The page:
When Fandom Meets Foodies: This Team Builds Restaurants Inspired by Your Favorite '90s Entertainment
The producer behind Saved by the Max, Good Burger, and Peach Pit restaurants discusses the power of nostalgia, going beyond an Instagrammable moment, and his unexpected career journey.
LOS ANGELES—It started on a whim back in 2016. Derek Berry was working as an event and nightclub promoter in Chicago when a friend told him about a vacant restaurant space in Wicker Park, asking if he wanted to host any one-off activations. Berry jumped at the chance to expand the monthly ‘90s-theme parties he’d been throwing—and the headline-grabbing Saved by the Max pop-up restaurant was born.
The idea was simple but ambitious: Berry wanted to build a fully immersive activation that doubled as an ongoing, Photo: Tyler Curtisfoodie-friendly restaurant. He and his business partners, Zack Eastman and Steve Harris, recreated Saved by the Bell’s Max diner, using photo-friendly props, costumed servers, 1990s playlists, and on-theme dishes such as “A.C. Sliders” cooked by celebrated local chef Brian Fisher. Tickets sold out within minutes, and what was supposed to be a short-lived pop-up eventually ran in Chicago for a full year.
“We wanted to make sure that every bit of it was really thought out, from the front door where guests are greeted down to what they see in the restroom,” explains Berry, whose team of contractors carefully studied the classic teen sitcom in order to emulate the Max as closely as possible. “Rather than being a tribute bar, it’s like you're coming right on the set. We like to say, ‘book your experience with us’ rather than ‘book your reservation’ or ‘buy your tickets.’”Photo: Tyler Curtis
Photo: Tyler CurtisGrowing Success
Based on the national buzz generated in Chicago, the group decided to expand the concept to Los Angeles. The L.A. edition ran through April 2019 at 7100 Santa Monica Boulevard in West Hollywood, and included even more fun elements of the classic teen sitcom, such as Principal Belding’s office, Zack Morris’s bedroom, and a row of Bayside High lockers.
Since then, the same trio has built similar restaurants for other classic 1990s shows. First up was the Good Burger diner, inspired by the 1997 movie and All That sketch. The pop-up, which took over the Saved by the Max space in July and runs through the end of 2019, features dishes from Eggslut founder Alvin Cailan and a colorful design by multi-disciplinary artist Floyd A. Davis IV.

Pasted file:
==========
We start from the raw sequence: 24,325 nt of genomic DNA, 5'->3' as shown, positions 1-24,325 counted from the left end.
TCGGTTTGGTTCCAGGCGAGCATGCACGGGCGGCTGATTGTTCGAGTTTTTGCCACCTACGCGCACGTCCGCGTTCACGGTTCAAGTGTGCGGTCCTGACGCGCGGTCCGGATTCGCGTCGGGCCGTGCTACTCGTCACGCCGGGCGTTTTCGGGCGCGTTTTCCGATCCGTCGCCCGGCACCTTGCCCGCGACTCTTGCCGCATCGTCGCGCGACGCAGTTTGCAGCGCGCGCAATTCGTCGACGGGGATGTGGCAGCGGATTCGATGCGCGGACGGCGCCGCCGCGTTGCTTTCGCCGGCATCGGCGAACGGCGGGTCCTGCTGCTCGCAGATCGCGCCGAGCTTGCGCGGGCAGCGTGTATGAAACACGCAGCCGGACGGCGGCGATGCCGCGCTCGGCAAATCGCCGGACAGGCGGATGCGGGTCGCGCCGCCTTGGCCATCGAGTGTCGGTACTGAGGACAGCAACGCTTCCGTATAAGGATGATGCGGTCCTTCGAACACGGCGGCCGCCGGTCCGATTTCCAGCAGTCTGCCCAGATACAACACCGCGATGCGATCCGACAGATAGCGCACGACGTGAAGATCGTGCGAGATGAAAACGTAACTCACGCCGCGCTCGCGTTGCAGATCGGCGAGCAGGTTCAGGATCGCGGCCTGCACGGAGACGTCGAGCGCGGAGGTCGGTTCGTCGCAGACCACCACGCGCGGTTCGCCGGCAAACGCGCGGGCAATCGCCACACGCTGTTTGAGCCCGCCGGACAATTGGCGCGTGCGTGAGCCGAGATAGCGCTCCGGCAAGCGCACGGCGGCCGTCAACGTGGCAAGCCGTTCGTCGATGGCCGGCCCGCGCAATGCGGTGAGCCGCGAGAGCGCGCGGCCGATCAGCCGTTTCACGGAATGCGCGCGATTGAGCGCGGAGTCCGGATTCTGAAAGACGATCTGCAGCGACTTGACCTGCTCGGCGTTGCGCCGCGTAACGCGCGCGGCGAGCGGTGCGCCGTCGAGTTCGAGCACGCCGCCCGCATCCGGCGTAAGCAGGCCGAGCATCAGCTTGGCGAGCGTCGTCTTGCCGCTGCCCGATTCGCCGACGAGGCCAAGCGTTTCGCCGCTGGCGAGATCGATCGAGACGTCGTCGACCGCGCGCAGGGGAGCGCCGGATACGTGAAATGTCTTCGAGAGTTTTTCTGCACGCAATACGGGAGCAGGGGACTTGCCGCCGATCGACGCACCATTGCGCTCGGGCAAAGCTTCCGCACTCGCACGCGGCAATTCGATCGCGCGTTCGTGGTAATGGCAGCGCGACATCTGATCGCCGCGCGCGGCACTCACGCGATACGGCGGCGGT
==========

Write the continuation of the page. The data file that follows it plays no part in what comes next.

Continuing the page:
Berry and his team are also currently operating the Peach Pit, a pop-up restaurant inspired by the launch of Fox’s BH90210, a spin-off of '90s classic Beverly Hills, 90210. Located at 7507 Melrose Avenue (the site of Benefit Cosmetics' diner-inspired pop-up earlier this year), it’s slated to stay open through the end of September.
“When TV shows come and go, there's a big press hit and there's silence while it airs,” notes Berry. “But I think when we create these ongoing pop-up restaurants, it keeps people talking. There are a few hundred people coming a night, there are these Instagram posts that are all shouting out [the shows] … There's this daily, weekly, monthly marketing tool that's consistently pumping out.”Photo: Nathaniel Wood
Photo: Courtesy of the Peach PitAn Unexpected Journey
While all three pop-up restaurants were created in partnership with the studios, that wasn’t initially the case. When Berry first had the idea for Saved by the Max, NBC was not consulted—and Berry was well aware that studios were known for shutting down unauthorized events and pop-ups.
After talking to a lawyer (who said “NBC will sue your ass if they want to,” laughs Berry), he decided to test the waters by creating an anonymous Facebook event page and asking his friends to share.“I just wanted to see if anyone was interested,” he remembers. It’s safe to say people were. Within 24 hours, Berry says, outlets including Time and the Today show had picked up the story, and the event had a whopping 50,000 people marked as “attending.”Photo: Courtesy of the Peach Pit